Some glassware designed for vacuum use is coated in a resin (plastic) to contain implosion.  If the glassware is not coated, it can be wrapped in fiber-reinforced friction tape in a grid pattern to help contain glass in case of implosion (3:20). 

Another method of containing glass is the use of poly netting.  Tape, netting, or plastic coating must also be used around evacuated dewar flasks that are under permanent vacuum.

glass flasks in poly netting
source:  Cole-Palmer Poly-Net
dewer flasks wrapped in poly net
source: Supply My Lab

 

Cold Traps and Venting

Cold Traps and Venting

Additional information about cold traps and venting can be found in the following sections Penn’s CHP:  SOP: Cryogens and Dry Ice and Fact Sheet: Vacuum Pump Use and Installation.

Cold traps are used to condense vapors evaporated from evacuated vessels.  The cold trap is important to protecting both stand-alone vacuum pumps and house vacuum systems.

Consider the following when selecting a cold trap:

  • Size:  How much liquid do you expect to condense?
  • Temperature:  How cold must the trap be to condense the vapor of a given material at the vacuum level you are using?
  • Coolant:  Take into account whether there are any flammability or frothing issues that must be considered for this operation.
  • See SOP: Cryogens and Dry Ice for important information about the risk of condensing liquid oxygen in cryogen-cooled traps.
Other Specialized Vacuum Equipment

Other Specialized Vacuum Equipment

The following was adapted from:  National Research Council (US) Committee on Prudent Practices in the Laboratory. Prudent Practices in the Laboratory: Handling and Management of Chemical Hazards: Updated Version. Washington (DC): National Academies Press (US); 2011. 7, Working with Laboratory Equipment. Available from: https://www.ncbi.nlm.nih.gov/books/NBK55884/

Vacuum manifold/Schlenk Lines

Vacuum lines must be contained in a fume hood or in another shielded enclosure.  High-vacuum manifolds on the open bench are not permitted. Protect vacuum and Schlenk lines from over pressurization by using a bubbler.  If a slight positive pressure is desired, the recommended pressure range must not be in excess of 1 to 2 psi, which can be obtained by adjusting the depth of the exit tubing in the bubbler liquid.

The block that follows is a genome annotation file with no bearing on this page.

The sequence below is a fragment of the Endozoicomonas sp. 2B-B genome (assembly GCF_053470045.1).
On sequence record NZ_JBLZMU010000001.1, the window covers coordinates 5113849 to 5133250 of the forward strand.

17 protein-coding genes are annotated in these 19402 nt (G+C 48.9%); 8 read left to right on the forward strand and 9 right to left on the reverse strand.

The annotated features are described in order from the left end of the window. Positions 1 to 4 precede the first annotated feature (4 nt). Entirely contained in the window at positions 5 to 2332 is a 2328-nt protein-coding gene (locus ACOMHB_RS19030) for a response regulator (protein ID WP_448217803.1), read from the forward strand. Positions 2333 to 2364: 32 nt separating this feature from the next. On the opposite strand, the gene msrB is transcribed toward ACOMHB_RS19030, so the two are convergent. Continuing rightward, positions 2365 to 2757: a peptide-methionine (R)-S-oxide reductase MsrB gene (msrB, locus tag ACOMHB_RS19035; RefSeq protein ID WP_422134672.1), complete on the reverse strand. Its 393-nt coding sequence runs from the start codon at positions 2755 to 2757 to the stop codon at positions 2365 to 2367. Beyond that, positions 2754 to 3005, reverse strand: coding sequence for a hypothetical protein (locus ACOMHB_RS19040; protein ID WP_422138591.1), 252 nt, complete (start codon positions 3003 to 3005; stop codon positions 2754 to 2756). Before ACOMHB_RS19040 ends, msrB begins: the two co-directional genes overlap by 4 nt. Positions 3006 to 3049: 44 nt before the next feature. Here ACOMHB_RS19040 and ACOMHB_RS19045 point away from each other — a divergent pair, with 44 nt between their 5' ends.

Desiccators

Use solid desiccants instead of vacuum whenever possible.  Glass desiccators must be constructed of Pyrex (borosilicate) glass and must be completely enclosed in a shield or wrapped with friction tape in a grid pattern that leaves the contents visible.  Although plastic desiccators reduce the risk of implosion, they should also be shielded while evacuated.  Never carry or move an evacuated desiccator.  Cracked or chipped desiccators must never be subjected to vacuum. 

Rotary Evaporators

Rotary evaporators (rotovaps) must be shielded to protect operators from risk of glassware implosion.  When a rotovap is not contained in a fume hood or similar enclosure, the glass components must be plastic-coated or wrapped in friction tape or poly netting to contain glass in case of implosion.  When operating the rotovap, gradually increase rotation speed and application of vacuum to the sample flask.  Take care to avoid bumping the flask on the bottom or edge of the water bath.

References

References

  1. Dow Safety Academy, Specialized Topics Video, Vacuum Equipment.  https://corporate.dow.com/en-us/science-and-sustainability/lab-safety/specialized-topics
  2. National Research Council (US) Committee on Prudent Practices in the Laboratory. Prudent Practices in the Laboratory: Handling and Management of Chemical Hazards: Updated Version. Washington (DC): National Academies Press (US); 2011. 7, Working with Laboratory Equipment. Available from: https://www.ncbi.nlm.nih.gov/books/NBK55884/